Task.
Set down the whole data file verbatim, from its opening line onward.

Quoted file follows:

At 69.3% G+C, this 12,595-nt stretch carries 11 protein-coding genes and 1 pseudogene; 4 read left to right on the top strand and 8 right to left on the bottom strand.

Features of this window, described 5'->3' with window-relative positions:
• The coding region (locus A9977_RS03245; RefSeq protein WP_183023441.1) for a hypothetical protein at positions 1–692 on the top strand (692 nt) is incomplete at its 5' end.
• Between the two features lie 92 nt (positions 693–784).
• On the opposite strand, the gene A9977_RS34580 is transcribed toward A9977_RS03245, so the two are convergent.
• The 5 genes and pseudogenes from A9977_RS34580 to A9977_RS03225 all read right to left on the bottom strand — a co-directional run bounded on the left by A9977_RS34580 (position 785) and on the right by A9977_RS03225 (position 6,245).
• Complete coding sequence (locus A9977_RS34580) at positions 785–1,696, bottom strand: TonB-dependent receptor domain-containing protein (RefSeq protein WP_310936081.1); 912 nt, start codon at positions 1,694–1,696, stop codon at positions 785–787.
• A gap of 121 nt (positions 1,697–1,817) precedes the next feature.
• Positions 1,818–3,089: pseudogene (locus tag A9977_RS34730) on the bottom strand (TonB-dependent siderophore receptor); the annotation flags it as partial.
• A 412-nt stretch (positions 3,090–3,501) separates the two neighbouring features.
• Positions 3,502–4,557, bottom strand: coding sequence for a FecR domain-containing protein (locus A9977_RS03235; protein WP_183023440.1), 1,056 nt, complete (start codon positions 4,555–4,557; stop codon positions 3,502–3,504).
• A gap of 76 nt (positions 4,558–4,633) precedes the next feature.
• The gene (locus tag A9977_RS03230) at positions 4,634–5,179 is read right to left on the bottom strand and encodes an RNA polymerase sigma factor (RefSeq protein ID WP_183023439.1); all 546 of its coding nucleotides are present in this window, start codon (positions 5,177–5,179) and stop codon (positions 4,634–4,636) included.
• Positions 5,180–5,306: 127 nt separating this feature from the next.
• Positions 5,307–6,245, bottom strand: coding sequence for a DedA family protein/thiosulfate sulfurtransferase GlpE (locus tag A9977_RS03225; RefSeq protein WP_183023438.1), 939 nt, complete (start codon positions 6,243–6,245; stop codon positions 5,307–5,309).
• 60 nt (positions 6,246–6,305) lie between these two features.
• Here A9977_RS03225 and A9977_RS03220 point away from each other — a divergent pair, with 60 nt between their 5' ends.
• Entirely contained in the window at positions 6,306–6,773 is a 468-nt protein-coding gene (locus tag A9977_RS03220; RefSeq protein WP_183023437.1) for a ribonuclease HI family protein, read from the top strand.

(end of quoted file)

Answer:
At 69.3% G+C, this 12,595-nt stretch carries 11 protein-coding genes and 1 pseudogene; 4 read left to right on the top strand and 8 right to left on the bottom strand.

Features of this window, described 5'->3' with window-relative positions:
• The coding region (locus A9977_RS03245; RefSeq protein WP_183023441.1) for a hypothetical protein at positions 1–692 on the top strand (692 nt) is incomplete at its 5' end.
• Between the two features lie 92 nt (positions 693–784).
• On the opposite strand, the gene A9977_RS34580 is transcribed toward A9977_RS03245, so the two are convergent.
• The 5 genes and pseudogenes from A9977_RS34580 to A9977_RS03225 all read right to left on the bottom strand — a co-directional run bounded on the left by A9977_RS34580 (position 785) and on the right by A9977_RS03225 (position 6,245).
• Complete coding sequence (locus A9977_RS34580) at positions 785–1,696, bottom strand: TonB-dependent receptor domain-containing protein (RefSeq protein WP_310936081.1); 912 nt, start codon at positions 1,694–1,696, stop codon at positions 785–787.
• A gap of 121 nt (positions 1,697–1,817) precedes the next feature.
• Positions 1,818–3,089: pseudogene (locus tag A9977_RS34730) on the bottom strand (TonB-dependent siderophore receptor); the annotation flags it as partial.
• A 412-nt stretch (positions 3,090–3,501) separates the two neighbouring features.
• Positions 3,502–4,557, bottom strand: coding sequence for a FecR domain-containing protein (locus A9977_RS03235; protein WP_183023440.1), 1,056 nt, complete (start codon positions 4,555–4,557; stop codon positions 3,502–3,504).
• A gap of 76 nt (positions 4,558–4,633) precedes the next feature.
• The gene (locus tag A9977_RS03230) at positions 4,634–5,179 is read right to left on the bottom strand and encodes an RNA polymerase sigma factor (RefSeq protein ID WP_183023439.1); all 546 of its coding nucleotides are present in this window, start codon (positions 5,177–5,179) and stop codon (positions 4,634–4,636) included.
• Positions 5,180–5,306: 127 nt separating this feature from the next.
• Positions 5,307–6,245, bottom strand: coding sequence for a DedA family protein/thiosulfate sulfurtransferase GlpE (locus tag A9977_RS03225; RefSeq protein WP_183023438.1), 939 nt, complete (start codon positions 6,243–6,245; stop codon positions 5,307–5,309).
• 60 nt (positions 6,246–6,305) lie between these two features.
• Here A9977_RS03225 and A9977_RS03220 point away from each other — a divergent pair, with 60 nt between their 5' ends.
• Entirely contained in the window at positions 6,306–6,773 is a 468-nt protein-coding gene (locus tag A9977_RS03220; RefSeq protein WP_183023437.1) for a ribonuclease HI family protein, read from the top strand.